Youth and Democratic Citizenship in East and South-East Asia: Exploring political attitudes of East and South-East Asian youth through the Asian Barometer Survey

Published on 08 Aug 2014


Young people, who comprise approximately half of Asia's population, represent a reservoir of change for better governance, more creative solutions to public policy challenges and innovative approaches to decision making. Based on the data from Asian Barometer Survey (ABS), this study attempted to gauge the potentials of East and South-East Asian youth to become active stakeholders, through examining their sense of involvement and empowerment as democratic citizens, their assessments of institutions and quality of governance, and how they participate in politics, compared with older age groups at both the national and regional levels. Different socio-economic markers are factored into the analyses to examine the variations within the youth cohort. The countries and societies covered in the report include Cambodia, China, Indonesia, Japan, Malaysia, Mongolia, the Philippines, the Republic of Korea, Singapore, Taiwan, Thailand and Viet Nam.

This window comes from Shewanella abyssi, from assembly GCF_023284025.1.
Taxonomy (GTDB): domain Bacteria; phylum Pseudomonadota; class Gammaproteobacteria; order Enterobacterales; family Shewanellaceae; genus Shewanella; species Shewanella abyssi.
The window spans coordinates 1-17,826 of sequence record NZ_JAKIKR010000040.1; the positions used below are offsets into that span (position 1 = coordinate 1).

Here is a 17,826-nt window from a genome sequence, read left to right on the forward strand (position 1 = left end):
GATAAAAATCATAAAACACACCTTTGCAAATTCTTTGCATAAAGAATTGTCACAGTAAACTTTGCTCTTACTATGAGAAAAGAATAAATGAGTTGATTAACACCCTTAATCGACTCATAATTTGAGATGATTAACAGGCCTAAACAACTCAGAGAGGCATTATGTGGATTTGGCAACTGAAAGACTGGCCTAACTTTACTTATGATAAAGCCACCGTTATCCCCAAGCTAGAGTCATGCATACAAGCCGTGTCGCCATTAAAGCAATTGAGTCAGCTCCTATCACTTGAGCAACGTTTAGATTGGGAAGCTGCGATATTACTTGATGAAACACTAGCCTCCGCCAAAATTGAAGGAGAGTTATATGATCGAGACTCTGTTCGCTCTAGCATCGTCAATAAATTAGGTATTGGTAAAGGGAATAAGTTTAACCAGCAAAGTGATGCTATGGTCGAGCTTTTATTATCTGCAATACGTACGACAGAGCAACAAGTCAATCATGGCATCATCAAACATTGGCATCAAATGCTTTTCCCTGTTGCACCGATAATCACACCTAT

Key findings of the report suggest that in East and South-East Asia, youth have yet to become equal participants in political processes compared to the older cohorts, and have yet to fully realize their potential role as democratic citizens. Recommendations for those engaged in policy-making and programming for engaging youth meaningfully in the political arena include opening up new spaces and opportunities for youth political involvement; developing the requisite skills and competences among young people needed for their effective participation; and enhancing youth-specific research and data analysis with respect to issues of democratic citizenship. The policy entry points suggested in the report should be further developed within the contexts of various societies, ideally in a participatory manner that includes young people themselves.

Read the report online

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